Oxford HandbookThis volume provides a comprehensive and interdisciplinary account of the scholarship on religion, conflict, and peacebuilding. Looking far beyond the traditional parameters of the field, the contributors engage deeply with the legacies of colonialism, missionary activism, secularism, orientalism, and liberalism as they relate to the discussion of religion, violence, and nonviolent transformation and resistance.

Featuring numerous case studies from various contexts and traditions, the volume is organized thematically into five different parts. It begins with an up-to-date mapping of scholarship on religion and violence, and religion and peace. The second part explores the challenges related to developing secularist theories on peace and nationalism, broadening the discussion of violence to include an analysis of cultural and structural forms. In the third section, the chapters explore controversial topics such as religion and development, religious militancy, and the freedom of religion as a keystone of peacebuilding. The fourth part locates notions of peacebuilding in spiritual practice by focusing on constructive resources within various traditions, the transformative role of rituals, youth and interfaith activism in American university campuses, religion and solidarity activism, scriptural reasoning as a peacebuilding practice, and an extended reflection on the history and legacy of missionary peacebuilding. The volume concludes by looking to the future of peacebuilding scholarship and the possibilities for new growth and progress.

Bringing together a diverse array of scholars, this innovative handbook grapples with the tension between theory and practice, cultural theory, and the legacy of the liberal peace paradigm, offering provocative, elastic, and context-specific insights for strategic peacebuilding processes.

Event at Fordham Law School: “Beyond Extremism” (Jan. 27)

On January 27th, Fordham Law School’s Center on Religion and Culture is hosting a forum entitled “Beyond Extremism: Reclaiming Religion’s Peacebuilding Capacity in an Unstable World.”  The panelists include R. Scott Appleby (University of Notre Dame), Shaun Casey (U.S. State Department), Robin Wright (Journalist), and Eliza Griswold (Author):

In the post-9/11 world, where boundaries between faith and global politics are fluid, religion is often criticized for stoking extremism and underwriting violence. But can the enmeshed relationship between faith and politics also be the starting point for a new era in peacebuilding and conflict resolution?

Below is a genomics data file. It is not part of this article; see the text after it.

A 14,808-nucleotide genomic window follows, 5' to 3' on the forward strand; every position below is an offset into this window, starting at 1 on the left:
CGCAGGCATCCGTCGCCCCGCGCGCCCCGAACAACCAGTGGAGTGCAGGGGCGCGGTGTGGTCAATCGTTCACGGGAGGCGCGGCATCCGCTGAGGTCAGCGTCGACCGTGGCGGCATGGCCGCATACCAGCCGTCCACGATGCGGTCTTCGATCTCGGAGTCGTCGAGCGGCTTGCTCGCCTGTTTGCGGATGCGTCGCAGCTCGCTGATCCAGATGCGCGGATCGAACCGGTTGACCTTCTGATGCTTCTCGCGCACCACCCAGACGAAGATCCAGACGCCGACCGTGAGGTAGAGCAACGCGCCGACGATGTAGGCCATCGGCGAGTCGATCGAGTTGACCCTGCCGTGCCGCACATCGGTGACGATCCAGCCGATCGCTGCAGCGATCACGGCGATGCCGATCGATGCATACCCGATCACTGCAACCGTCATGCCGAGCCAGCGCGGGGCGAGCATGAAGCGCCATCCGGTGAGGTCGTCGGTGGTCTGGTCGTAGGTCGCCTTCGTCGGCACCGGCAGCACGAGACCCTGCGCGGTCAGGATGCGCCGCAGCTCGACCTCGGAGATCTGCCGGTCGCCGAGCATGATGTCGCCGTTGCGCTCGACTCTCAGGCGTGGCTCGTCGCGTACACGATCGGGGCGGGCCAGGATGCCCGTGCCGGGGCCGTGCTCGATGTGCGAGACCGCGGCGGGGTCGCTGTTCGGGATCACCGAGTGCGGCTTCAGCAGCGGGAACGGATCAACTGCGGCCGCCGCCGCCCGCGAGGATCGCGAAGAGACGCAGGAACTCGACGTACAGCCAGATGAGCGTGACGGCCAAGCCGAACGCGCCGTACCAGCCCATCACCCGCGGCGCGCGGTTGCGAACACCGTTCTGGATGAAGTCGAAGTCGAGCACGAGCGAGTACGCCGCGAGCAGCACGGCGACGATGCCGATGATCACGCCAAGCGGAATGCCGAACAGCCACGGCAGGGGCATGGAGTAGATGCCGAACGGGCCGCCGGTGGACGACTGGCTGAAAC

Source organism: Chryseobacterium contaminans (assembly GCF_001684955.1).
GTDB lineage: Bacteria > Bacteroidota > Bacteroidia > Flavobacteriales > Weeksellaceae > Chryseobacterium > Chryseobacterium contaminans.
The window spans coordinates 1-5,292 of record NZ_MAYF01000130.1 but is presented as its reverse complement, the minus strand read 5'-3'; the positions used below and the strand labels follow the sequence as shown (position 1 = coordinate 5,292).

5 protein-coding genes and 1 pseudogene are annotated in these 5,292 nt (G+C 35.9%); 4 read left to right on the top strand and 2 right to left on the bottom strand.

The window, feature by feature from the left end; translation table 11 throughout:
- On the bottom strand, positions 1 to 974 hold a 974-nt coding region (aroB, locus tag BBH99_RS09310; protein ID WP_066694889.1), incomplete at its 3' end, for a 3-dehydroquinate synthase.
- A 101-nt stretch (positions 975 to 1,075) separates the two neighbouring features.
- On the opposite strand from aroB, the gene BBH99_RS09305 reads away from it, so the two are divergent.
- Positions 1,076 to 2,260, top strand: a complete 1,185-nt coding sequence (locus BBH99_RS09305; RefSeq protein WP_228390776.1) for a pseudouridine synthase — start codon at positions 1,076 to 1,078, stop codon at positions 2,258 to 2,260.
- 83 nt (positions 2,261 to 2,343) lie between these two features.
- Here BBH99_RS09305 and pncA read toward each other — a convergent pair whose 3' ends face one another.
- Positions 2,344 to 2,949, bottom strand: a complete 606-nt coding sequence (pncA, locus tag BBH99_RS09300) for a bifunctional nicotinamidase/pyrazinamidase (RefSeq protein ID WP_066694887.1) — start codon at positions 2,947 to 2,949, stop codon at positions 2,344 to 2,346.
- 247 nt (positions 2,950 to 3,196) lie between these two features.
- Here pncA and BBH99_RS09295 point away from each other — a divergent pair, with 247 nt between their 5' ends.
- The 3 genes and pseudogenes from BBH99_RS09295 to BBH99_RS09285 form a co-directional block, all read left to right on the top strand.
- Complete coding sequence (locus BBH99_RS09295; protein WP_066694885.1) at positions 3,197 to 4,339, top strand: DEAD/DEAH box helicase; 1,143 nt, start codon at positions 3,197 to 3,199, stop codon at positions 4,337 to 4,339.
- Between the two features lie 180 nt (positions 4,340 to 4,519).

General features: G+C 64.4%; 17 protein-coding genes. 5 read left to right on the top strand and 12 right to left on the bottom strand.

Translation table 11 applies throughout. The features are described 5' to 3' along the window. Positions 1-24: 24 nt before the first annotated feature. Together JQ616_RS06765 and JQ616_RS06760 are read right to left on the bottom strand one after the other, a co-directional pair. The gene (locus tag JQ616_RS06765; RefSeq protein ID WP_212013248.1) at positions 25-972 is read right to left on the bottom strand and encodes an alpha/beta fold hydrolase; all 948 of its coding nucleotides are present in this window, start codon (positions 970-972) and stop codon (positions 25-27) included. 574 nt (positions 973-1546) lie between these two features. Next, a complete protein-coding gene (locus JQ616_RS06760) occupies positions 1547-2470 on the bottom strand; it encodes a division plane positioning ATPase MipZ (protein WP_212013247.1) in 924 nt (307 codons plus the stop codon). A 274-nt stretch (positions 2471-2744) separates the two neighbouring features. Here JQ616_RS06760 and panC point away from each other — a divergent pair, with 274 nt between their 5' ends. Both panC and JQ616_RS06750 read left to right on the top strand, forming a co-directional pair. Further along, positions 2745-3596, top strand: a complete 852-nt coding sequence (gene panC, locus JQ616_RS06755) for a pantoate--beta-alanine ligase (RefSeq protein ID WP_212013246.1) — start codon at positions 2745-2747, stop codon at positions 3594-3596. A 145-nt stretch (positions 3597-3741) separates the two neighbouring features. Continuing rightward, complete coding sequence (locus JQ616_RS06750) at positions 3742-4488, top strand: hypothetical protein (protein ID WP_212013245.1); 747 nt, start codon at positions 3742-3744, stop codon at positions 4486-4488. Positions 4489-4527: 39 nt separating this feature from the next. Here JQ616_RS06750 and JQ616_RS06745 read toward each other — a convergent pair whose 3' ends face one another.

How can religious leaders and foreign policy makers work together to lay the foundations for peace in hotspots around the globe? Join us for a forum on the intersection where secular politics and the world’s faith traditions meet.

Details can be found here.

Brewer, Mitchell & Leavey, “Ex-Combatants, Religion, and Peace in Northern Ireland”

In February, Palgrave MacMillan Publishing will publish Ex-Combatants, Religion, and Peace in Northern Ireland: The Role of Religion in Transitional Justice by John Brewer (University of Aberdeen, U.K.), David Mitchell, and Gerard Leavey. The publisher’s description follows.

Much has been written about the influence of religion on the Northern Ireland conflict and the part played by ex-combatants in the peace process. Yet we know very little about the religious outlook of ex-combatants themselves. Are they personally devout? Is religion important to their political identity? Did faith play a role in their decision to take up arms, or lay them down? And now that their war is over, does religion help them cope with the past?

Based on original interviews with ex-combatants from across the political and religious divide, this book addresses these questions, shedding new light on the interplay of religion, identity and violence in Ireland. It also shows how the case of Northern Ireland illuminates the current international debate around religion and peacemaking. Arguing that advocates of religious interventions in transitional justice often naively exaggerate its influence, a theoretical model for understanding the role of religion in transitional justice is proposed.